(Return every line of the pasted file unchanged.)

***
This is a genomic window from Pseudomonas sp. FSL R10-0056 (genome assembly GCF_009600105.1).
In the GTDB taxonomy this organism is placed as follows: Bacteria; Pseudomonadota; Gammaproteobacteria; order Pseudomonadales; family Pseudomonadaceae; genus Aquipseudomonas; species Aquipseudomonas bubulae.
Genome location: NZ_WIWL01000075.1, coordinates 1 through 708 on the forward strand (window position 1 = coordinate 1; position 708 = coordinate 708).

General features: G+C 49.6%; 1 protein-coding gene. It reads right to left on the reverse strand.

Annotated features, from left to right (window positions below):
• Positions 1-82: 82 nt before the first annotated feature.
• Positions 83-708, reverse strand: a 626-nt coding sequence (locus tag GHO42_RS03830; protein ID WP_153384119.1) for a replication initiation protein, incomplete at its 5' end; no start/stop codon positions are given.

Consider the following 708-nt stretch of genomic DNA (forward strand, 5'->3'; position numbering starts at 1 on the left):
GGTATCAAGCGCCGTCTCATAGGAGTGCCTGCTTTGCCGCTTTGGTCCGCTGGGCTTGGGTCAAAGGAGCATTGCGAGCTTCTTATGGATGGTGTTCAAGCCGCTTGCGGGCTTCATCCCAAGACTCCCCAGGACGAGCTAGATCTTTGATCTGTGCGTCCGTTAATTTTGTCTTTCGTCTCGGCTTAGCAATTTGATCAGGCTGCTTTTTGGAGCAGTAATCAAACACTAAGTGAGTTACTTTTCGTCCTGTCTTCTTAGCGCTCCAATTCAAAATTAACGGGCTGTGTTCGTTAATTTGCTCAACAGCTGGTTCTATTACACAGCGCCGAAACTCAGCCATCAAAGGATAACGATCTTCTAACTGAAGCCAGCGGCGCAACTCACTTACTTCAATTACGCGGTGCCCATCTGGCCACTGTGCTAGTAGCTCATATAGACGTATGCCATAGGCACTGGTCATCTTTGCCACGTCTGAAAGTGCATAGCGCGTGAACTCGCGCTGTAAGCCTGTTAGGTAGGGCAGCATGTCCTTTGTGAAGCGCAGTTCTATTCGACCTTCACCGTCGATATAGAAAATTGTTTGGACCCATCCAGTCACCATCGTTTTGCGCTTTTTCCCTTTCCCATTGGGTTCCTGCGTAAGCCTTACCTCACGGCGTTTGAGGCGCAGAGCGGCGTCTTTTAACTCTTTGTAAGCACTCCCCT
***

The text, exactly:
This is a genomic window from Pseudomonas sp. FSL R10-0056 (genome assembly GCF_009600105.1).
In the GTDB taxonomy this organism is placed as follows: Bacteria; Pseudomonadota; Gammaproteobacteria; order Pseudomonadales; family Pseudomonadaceae; genus Aquipseudomonas; species Aquipseudomonas bubulae.
Genome location: NZ_WIWL01000075.1, coordinates 1 through 708 on the forward strand (window position 1 = coordinate 1; position 708 = coordinate 708).

General features: G+C 49.6%; 1 protein-coding gene. It reads right to left on the reverse strand.

Annotated features, from left to right (window positions below):
• Positions 1-82: 82 nt before the first annotated feature.
• Positions 83-708, reverse strand: a 626-nt coding sequence (locus tag GHO42_RS03830; protein ID WP_153384119.1) for a replication initiation protein, incomplete at its 5' end; no start/stop codon positions are given.

Consider the following 708-nt stretch of genomic DNA (forward strand, 5'->3'; position numbering starts at 1 on the left):
GGTATCAAGCGCCGTCTCATAGGAGTGCCTGCTTTGCCGCTTTGGTCCGCTGGGCTTGGGTCAAAGGAGCATTGCGAGCTTCTTATGGATGGTGTTCAAGCCGCTTGCGGGCTTCATCCCAAGACTCCCCAGGACGAGCTAGATCTTTGATCTGTGCGTCCGTTAATTTTGTCTTTCGTCTCGGCTTAGCAATTTGATCAGGCTGCTTTTTGGAGCAGTAATCAAACACTAAGTGAGTTACTTTTCGTCCTGTCTTCTTAGCGCTCCAATTCAAAATTAACGGGCTGTGTTCGTTAATTTGCTCAACAGCTGGTTCTATTACACAGCGCCGAAACTCAGCCATCAAAGGATAACGATCTTCTAACTGAAGCCAGCGGCGCAACTCACTTACTTCAATTACGCGGTGCCCATCTGGCCACTGTGCTAGTAGCTCATATAGACGTATGCCATAGGCACTGGTCATCTTTGCCACGTCTGAAAGTGCATAGCGCGTGAACTCGCGCTGTAAGCCTGTTAGGTAGGGCAGCATGTCCTTTGTGAAGCGCAGTTCTATTCGACCTTCACCGTCGATATAGAAAATTGTTTGGACCCATCCAGTCACCATCGTTTTGCGCTTTTTCCCTTTCCCATTGGGTTCCTGCGTAAGCCTTACCTCACGGCGTTTGAGGCGCAGAGCGGCGTCTTTTAACTCTTTGTAAGCACTCCCCT